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To honour the 100th anniversary of their founder, Nelson Mandela, The Elders chose to celebrate grassroots leaders working for the freedoms Madiba dedicated his life; peace, health, justice and equality. This organisation, or ‘Spark of Hope’, is one of 100 organisations each representing a unique idea for a freer, fairer world the Elders want to see.

 

Thousands of women, Israelis and Palestinians, marching together through the desert, dressed in white, holding banners, singing and dancing for peace is a sight that is hard to ignore. This is the aim of Women Wage Peace, an organisation bringing together thousands of religious and secular Palestinian and Israeli women from the political right, centre, and left to demand a political resolution to the conflict that has devastated the region for decades.

 

The movement was founded in the aftermath of the Gaza war in 2014, during which more than 2,100 Palestinians, mostly civilians, and 73 Israelis were killed. This occurred only months after the most recent round of negotiations, led by then US secretary of state John Kerry, fell apart. In recent years, neither Palestinian Authority President Mahmoud Abbas nor Israeli Prime Minister Benjamin Netanyahu has made any indication towards negotiating a peace agreement.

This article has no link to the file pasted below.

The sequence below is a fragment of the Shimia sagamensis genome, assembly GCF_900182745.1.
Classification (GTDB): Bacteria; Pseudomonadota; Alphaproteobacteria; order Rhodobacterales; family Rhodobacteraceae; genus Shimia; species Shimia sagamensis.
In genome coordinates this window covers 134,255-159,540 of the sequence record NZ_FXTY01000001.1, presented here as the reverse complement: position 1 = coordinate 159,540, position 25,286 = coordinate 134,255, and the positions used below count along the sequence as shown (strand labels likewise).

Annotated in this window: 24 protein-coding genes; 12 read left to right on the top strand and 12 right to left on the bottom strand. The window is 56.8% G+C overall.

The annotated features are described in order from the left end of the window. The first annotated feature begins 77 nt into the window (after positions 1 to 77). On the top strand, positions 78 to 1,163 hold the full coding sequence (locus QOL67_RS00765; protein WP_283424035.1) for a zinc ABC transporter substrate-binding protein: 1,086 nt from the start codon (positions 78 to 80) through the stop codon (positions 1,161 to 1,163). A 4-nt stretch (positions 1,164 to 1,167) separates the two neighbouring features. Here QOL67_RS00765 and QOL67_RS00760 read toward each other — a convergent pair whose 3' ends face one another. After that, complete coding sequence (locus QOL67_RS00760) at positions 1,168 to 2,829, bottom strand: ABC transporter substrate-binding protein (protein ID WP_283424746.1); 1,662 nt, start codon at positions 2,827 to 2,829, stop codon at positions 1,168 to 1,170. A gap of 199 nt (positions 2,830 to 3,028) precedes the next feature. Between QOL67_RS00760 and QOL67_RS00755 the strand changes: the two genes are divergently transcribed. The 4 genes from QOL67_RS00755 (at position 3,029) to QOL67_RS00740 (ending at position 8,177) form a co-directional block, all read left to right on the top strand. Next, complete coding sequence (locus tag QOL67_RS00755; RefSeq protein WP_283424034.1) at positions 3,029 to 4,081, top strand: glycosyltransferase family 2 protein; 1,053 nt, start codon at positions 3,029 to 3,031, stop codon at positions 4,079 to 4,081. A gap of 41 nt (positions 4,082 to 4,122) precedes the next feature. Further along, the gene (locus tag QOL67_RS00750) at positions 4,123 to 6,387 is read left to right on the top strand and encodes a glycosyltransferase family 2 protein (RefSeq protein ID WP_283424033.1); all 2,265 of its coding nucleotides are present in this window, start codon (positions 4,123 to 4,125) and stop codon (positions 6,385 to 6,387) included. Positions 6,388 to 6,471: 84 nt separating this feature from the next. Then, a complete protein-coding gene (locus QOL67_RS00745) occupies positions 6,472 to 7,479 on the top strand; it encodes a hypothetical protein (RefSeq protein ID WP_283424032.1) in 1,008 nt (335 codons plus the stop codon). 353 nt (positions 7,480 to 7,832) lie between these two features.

After experiencing the devastating effects of the conflict and watching political leaders on both sides fail time and again to bring peace, the founders of Women Wage Peace believe it is time to take action and for women’s voices to be heard. As Yael Triedel, an Israeli march participant stated, “We have to do it. No one else is going to do it for us. The leaders didn't manage to do it so far, and it's our responsibility to make it happen." Huda Abuarquob, a Palestinian leader and Regional Director of Alliance for Middle East Peace from the West Bank city of Hebron, explained, they march "because women matter, because women are inclusive, because women gave so much trust to the leaders here and the leaders failed us".

 

Through raising awareness, sparking public discussion and organising marches and protests, they aim to build public support for a political agreement while exerting pressure on decision-makers. Their most recent triumph, a two weeks long Journey to Peace throughout Israel and the West Bank, ending in Jerusalem, attracted thousands of participants and gained significant international media attention. Women Wage Peace also demand that women are included equally during any peace negotiations, as mandated by UNSC resolution 1325.

 

With over 26,000 supporters in Israel and 40,000 overseas, this grassroots movement is growing rapidly with the potential to make a substantial impact in the journey to peace. Their most recent march was a stunning display of solidarity, hope and the incredible impact of women coming together and speaking out.

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